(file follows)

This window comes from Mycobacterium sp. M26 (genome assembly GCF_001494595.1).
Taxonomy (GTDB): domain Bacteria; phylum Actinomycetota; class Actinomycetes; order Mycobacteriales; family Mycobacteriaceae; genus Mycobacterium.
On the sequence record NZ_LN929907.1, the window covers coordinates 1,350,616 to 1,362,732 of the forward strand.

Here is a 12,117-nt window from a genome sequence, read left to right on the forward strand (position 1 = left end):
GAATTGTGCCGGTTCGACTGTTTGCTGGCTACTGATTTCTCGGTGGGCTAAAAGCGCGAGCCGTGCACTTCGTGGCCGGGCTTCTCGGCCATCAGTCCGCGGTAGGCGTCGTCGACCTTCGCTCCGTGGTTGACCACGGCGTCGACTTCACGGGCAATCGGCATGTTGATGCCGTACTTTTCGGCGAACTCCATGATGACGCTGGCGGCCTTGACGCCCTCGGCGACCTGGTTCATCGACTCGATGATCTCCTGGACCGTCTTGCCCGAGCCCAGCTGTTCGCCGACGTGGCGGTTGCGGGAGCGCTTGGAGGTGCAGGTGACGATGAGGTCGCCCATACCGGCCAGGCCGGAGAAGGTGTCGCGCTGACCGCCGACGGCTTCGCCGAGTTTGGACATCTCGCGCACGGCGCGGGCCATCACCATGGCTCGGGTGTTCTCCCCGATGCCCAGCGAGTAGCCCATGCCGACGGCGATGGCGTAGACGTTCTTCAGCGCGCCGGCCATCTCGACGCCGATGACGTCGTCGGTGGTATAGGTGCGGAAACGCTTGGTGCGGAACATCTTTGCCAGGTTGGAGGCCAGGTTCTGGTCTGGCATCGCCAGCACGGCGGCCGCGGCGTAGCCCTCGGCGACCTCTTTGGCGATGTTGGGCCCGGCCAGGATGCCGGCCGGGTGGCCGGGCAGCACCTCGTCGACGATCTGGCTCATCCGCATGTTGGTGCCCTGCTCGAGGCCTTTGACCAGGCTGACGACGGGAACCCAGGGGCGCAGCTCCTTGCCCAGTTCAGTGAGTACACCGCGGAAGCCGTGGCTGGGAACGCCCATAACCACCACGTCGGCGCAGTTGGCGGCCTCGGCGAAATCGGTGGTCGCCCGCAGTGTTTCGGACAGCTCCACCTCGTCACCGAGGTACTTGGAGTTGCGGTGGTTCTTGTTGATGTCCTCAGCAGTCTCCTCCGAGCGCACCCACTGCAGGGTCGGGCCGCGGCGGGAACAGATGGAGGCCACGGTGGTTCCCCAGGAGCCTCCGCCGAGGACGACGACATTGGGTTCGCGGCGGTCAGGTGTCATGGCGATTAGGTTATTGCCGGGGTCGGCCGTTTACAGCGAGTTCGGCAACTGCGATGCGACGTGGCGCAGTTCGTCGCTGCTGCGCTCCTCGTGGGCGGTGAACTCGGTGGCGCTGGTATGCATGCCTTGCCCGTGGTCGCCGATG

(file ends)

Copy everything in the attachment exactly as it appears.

This window comes from Mycobacterium sp. M26 (genome assembly GCF_001494595.1).
Taxonomy (GTDB): domain Bacteria; phylum Actinomycetota; class Actinomycetes; order Mycobacteriales; family Mycobacteriaceae; genus Mycobacterium.
On the sequence record NZ_LN929907.1, the window covers coordinates 1,350,616 to 1,362,732 of the forward strand.

Here is a 12,117-nt window from a genome sequence, read left to right on the forward strand (position 1 = left end):
GAATTGTGCCGGTTCGACTGTTTGCTGGCTACTGATTTCTCGGTGGGCTAAAAGCGCGAGCCGTGCACTTCGTGGCCGGGCTTCTCGGCCATCAGTCCGCGGTAGGCGTCGTCGACCTTCGCTCCGTGGTTGACCACGGCGTCGACTTCACGGGCAATCGGCATGTTGATGCCGTACTTTTCGGCGAACTCCATGATGACGCTGGCGGCCTTGACGCCCTCGGCGACCTGGTTCATCGACTCGATGATCTCCTGGACCGTCTTGCCCGAGCCCAGCTGTTCGCCGACGTGGCGGTTGCGGGAGCGCTTGGAGGTGCAGGTGACGATGAGGTCGCCCATACCGGCCAGGCCGGAGAAGGTGTCGCGCTGACCGCCGACGGCTTCGCCGAGTTTGGACATCTCGCGCACGGCGCGGGCCATCACCATGGCTCGGGTGTTCTCCCCGATGCCCAGCGAGTAGCCCATGCCGACGGCGATGGCGTAGACGTTCTTCAGCGCGCCGGCCATCTCGACGCCGATGACGTCGTCGGTGGTATAGGTGCGGAAACGCTTGGTGCGGAACATCTTTGCCAGGTTGGAGGCCAGGTTCTGGTCTGGCATCGCCAGCACGGCGGCCGCGGCGTAGCCCTCGGCGACCTCTTTGGCGATGTTGGGCCCGGCCAGGATGCCGGCCGGGTGGCCGGGCAGCACCTCGTCGACGATCTGGCTCATCCGCATGTTGGTGCCCTGCTCGAGGCCTTTGACCAGGCTGACGACGGGAACCCAGGGGCGCAGCTCCTTGCCCAGTTCAGTGAGTACACCGCGGAAGCCGTGGCTGGGAACGCCCATAACCACCACGTCGGCGCAGTTGGCGGCCTCGGCGAAATCGGTGGTCGCCCGCAGTGTTTCGGACAGCTCCACCTCGTCACCGAGGTACTTGGAGTTGCGGTGGTTCTTGTTGATGTCCTCAGCAGTCTCCTCCGAGCGCACCCACTGCAGGGTCGGGCCGCGGCGGGAACAGATGGAGGCCACGGTGGTTCCCCAGGAGCCTCCGCCGAGGACGACGACATTGGGTTCGCGGCGGTCAGGTGTCATGGCGATTAGGTTATTGCCGGGGTCGGCCGTTTACAGCGAGTTCGGCAACTGCGATGCGACGTGGCGCAGTTCGTCGCTGCTGCGCTCCTCGTGGGCGGTGAACTCGGTGGCGCTGGTATGCATGCCTTGCCCGTGGTCGCCGATG